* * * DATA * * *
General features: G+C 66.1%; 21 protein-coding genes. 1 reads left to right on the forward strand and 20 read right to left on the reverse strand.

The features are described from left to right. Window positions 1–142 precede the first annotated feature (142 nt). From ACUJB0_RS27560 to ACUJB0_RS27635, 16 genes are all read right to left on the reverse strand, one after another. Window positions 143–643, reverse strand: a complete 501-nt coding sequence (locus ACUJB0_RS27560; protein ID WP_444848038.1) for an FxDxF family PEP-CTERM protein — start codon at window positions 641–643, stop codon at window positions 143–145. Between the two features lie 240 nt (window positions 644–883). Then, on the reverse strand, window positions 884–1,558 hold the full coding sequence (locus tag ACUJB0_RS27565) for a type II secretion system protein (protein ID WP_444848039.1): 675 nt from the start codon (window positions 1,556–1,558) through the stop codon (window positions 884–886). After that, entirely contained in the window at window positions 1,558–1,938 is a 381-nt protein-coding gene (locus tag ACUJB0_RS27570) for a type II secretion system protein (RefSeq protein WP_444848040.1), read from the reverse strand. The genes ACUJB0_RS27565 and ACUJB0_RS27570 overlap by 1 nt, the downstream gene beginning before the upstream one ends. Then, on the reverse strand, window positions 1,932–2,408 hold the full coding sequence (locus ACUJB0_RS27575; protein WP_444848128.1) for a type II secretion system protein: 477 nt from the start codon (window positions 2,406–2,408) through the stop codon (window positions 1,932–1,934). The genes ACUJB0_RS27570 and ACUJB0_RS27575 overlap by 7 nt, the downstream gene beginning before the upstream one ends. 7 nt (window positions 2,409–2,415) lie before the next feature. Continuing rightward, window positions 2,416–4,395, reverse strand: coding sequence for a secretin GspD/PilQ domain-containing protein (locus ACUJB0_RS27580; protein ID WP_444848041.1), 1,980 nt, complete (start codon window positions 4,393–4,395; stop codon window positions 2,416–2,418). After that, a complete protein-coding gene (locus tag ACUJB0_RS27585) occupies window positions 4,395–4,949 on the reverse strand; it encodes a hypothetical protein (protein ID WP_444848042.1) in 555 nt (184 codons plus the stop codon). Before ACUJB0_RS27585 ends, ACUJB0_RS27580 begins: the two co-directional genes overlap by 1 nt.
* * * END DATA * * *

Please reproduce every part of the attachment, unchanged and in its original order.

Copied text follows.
General features: G+C 66.1%; 21 protein-coding genes. 1 reads left to right on the forward strand and 20 read right to left on the reverse strand.

The features are described from left to right. Window positions 1–142 precede the first annotated feature (142 nt). From ACUJB0_RS27560 to ACUJB0_RS27635, 16 genes are all read right to left on the reverse strand, one after another. Window positions 143–643, reverse strand: a complete 501-nt coding sequence (locus ACUJB0_RS27560; protein ID WP_444848038.1) for an FxDxF family PEP-CTERM protein — start codon at window positions 641–643, stop codon at window positions 143–145. Between the two features lie 240 nt (window positions 644–883). Then, on the reverse strand, window positions 884–1,558 hold the full coding sequence (locus tag ACUJB0_RS27565) for a type II secretion system protein (protein ID WP_444848039.1): 675 nt from the start codon (window positions 1,556–1,558) through the stop codon (window positions 884–886). After that, entirely contained in the window at window positions 1,558–1,938 is a 381-nt protein-coding gene (locus tag ACUJB0_RS27570) for a type II secretion system protein (RefSeq protein WP_444848040.1), read from the reverse strand. The genes ACUJB0_RS27565 and ACUJB0_RS27570 overlap by 1 nt, the downstream gene beginning before the upstream one ends. Then, on the reverse strand, window positions 1,932–2,408 hold the full coding sequence (locus ACUJB0_RS27575; protein WP_444848128.1) for a type II secretion system protein: 477 nt from the start codon (window positions 2,406–2,408) through the stop codon (window positions 1,932–1,934). The genes ACUJB0_RS27570 and ACUJB0_RS27575 overlap by 7 nt, the downstream gene beginning before the upstream one ends. 7 nt (window positions 2,409–2,415) lie before the next feature. Continuing rightward, window positions 2,416–4,395, reverse strand: coding sequence for a secretin GspD/PilQ domain-containing protein (locus ACUJB0_RS27580; protein ID WP_444848041.1), 1,980 nt, complete (start codon window positions 4,393–4,395; stop codon window positions 2,416–2,418). After that, a complete protein-coding gene (locus tag ACUJB0_RS27585) occupies window positions 4,395–4,949 on the reverse strand; it encodes a hypothetical protein (protein ID WP_444848042.1) in 555 nt (184 codons plus the stop codon). Before ACUJB0_RS27585 ends, ACUJB0_RS27580 begins: the two co-directional genes overlap by 1 nt.